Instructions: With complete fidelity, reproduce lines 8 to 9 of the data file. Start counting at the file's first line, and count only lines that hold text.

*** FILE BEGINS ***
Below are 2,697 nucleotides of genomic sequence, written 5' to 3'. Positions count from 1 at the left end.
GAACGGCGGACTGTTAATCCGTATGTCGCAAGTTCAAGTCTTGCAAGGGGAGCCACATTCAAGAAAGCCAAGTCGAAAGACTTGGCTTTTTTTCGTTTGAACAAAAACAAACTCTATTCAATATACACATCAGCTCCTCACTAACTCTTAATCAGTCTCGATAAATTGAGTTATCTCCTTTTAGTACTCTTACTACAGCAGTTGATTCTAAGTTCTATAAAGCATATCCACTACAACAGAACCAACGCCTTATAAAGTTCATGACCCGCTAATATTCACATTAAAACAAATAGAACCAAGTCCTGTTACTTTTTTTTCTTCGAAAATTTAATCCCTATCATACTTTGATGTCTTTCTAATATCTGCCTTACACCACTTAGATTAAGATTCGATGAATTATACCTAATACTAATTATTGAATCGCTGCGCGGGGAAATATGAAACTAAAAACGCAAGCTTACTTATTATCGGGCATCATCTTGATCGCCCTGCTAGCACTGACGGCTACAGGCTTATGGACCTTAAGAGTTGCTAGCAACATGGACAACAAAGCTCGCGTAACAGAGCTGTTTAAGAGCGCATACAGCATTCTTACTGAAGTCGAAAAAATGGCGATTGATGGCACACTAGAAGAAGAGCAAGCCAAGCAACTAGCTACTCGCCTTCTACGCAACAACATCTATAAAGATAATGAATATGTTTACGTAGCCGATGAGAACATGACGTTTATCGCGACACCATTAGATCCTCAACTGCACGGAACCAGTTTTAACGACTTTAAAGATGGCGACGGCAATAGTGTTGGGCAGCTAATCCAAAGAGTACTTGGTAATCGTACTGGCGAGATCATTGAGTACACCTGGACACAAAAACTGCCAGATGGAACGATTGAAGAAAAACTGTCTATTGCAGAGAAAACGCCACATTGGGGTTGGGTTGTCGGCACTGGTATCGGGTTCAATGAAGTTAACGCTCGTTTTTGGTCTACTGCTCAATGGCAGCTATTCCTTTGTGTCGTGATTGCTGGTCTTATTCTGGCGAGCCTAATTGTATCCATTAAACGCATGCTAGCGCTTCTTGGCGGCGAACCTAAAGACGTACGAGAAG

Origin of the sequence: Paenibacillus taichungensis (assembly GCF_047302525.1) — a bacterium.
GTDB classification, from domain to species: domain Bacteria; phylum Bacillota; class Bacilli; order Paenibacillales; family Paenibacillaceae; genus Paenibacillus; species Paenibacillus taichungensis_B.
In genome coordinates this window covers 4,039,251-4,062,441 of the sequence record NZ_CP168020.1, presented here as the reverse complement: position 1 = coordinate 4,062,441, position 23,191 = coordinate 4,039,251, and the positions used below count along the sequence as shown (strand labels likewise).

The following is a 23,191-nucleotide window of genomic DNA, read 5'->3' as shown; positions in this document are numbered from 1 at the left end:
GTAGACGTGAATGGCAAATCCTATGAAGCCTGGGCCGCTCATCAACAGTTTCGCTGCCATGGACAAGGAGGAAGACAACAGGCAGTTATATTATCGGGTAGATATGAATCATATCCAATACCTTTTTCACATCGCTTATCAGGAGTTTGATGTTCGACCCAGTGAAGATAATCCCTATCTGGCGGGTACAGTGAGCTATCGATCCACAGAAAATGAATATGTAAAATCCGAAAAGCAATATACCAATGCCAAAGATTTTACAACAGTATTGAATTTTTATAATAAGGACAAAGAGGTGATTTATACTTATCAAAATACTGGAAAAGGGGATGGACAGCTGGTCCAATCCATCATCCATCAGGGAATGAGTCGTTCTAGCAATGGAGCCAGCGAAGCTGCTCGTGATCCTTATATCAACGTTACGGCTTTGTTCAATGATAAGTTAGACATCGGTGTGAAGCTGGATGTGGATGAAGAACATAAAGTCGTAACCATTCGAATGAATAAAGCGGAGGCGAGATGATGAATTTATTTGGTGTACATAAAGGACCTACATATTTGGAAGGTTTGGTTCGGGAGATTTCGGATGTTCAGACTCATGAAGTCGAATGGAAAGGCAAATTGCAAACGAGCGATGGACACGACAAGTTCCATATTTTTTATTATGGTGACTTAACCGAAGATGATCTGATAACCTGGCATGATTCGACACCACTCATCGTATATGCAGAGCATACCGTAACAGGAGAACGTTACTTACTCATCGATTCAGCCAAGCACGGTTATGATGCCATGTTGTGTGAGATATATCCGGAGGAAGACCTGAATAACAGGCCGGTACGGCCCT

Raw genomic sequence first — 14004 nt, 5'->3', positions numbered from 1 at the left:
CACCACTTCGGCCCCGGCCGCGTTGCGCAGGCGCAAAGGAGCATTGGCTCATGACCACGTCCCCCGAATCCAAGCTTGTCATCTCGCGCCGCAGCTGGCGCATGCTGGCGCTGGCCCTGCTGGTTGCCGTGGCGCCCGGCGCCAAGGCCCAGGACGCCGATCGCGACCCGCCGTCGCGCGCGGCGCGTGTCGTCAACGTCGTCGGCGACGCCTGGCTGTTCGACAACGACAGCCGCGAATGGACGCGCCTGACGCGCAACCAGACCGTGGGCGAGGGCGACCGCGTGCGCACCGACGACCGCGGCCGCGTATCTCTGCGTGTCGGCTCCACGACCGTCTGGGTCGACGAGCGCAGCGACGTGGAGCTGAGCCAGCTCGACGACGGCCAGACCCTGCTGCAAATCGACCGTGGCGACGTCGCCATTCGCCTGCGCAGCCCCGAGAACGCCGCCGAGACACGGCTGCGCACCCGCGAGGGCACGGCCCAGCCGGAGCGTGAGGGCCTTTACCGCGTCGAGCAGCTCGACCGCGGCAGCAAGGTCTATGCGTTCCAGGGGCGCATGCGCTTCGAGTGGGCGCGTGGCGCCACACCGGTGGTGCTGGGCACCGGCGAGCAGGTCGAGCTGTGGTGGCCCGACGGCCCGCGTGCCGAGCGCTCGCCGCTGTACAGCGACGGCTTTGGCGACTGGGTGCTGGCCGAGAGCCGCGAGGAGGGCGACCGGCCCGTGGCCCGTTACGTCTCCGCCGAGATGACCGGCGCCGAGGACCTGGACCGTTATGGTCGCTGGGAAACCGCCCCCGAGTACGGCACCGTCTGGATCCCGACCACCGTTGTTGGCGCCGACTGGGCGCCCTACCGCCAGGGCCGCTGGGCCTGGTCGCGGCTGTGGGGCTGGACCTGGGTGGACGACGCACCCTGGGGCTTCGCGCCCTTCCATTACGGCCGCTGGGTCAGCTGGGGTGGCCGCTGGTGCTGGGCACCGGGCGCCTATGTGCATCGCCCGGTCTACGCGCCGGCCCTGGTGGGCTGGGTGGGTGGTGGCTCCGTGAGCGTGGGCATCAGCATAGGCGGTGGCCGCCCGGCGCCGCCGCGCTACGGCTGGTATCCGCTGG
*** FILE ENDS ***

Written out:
Raw genomic sequence first — 14004 nt, 5'->3', positions numbered from 1 at the left:
CACCACTTCGGCCCCGGCCGCGTTGCGCAGGCGCAAAGGAGCATTGGCTCATGACCACGTCCCCCGAATCCAAGCTTGTCATCTCGCGCCGCAGCTGGCGCATGCTGGCGCTGGCCCTGCTGGTTGCCGTGGCGCCCGGCGCCAAGGCCCAGGACGCCGATCGCGACCCGCCGTCGCGCGCGGCGCGTGTCGTCAACGTCGTCGGCGACGCCTGGCTGTTCGACAACGACAGCCGCGAATGGACGCGCCTGACGCGCAACCAGACCGTGGGCGAGGGCGACCGCGTGCGCACCGACGACCGCGGCCGCGTATCTCTGCGTGTCGGCTCCACGACCGTCTGGGTCGACGAGCGCAGCGACGTGGAGCTGAGCCAGCTCGACGACGGCCAGACCCTGCTGCAAATCGACCGTGGCGACGTCGCCATTCGCCTGCGCAGCCCCGAGAACGCCGCCGAGACACGGCTGCGCACCCGCGAGGGCACGGCCCAGCCGGAGCGTGAGGGCCTTTACCGCGTCGAGCAGCTCGACCGCGGCAGCAAGGTCTATGCGTTCCAGGGGCGCATGCGCTTCGAGTGGGCGCGTGGCGCCACACCGGTGGTGCTGGGCACCGGCGAGCAGGTCGAGCTGTGGTGGCCCGACGGCCCGCGTGCCGAGCGCTCGCCGCTGTACAGCGACGGCTTTGGCGACTGGGTGCTGGCCGAGAGCCGCGAGGAGGGCGACCGGCCCGTGGCCCGTTACGTCTCCGCCGAGATGACCGGCGCCGAGGACCTGGACCGTTATGGTCGCTGGGAAACCGCCCCCGAGTACGGCACCGTCTGGATCCCGACCACCGTTGTTGGCGCCGACTGGGCGCCCTACCGCCAGGGCCGCTGGGCCTGGTCGCGGCTGTGGGGCTGGACCTGGGTGGACGACGCACCCTGGGGCTTCGCGCCCTTCCATTACGGCCGCTGGGTCAGCTGGGGTGGCCGCTGGTGCTGGGCACCGGGCGCCTATGTGCATCGCCCGGTCTACGCGCCGGCCCTGGTGGGCTGGGTGGGTGGTGGCTCCGTGAGCGTGGGCATCAGCATAGGCGGTGGCCGCCCGGCGCCGCCGCGCTACGGCTGGTATCCGCTGG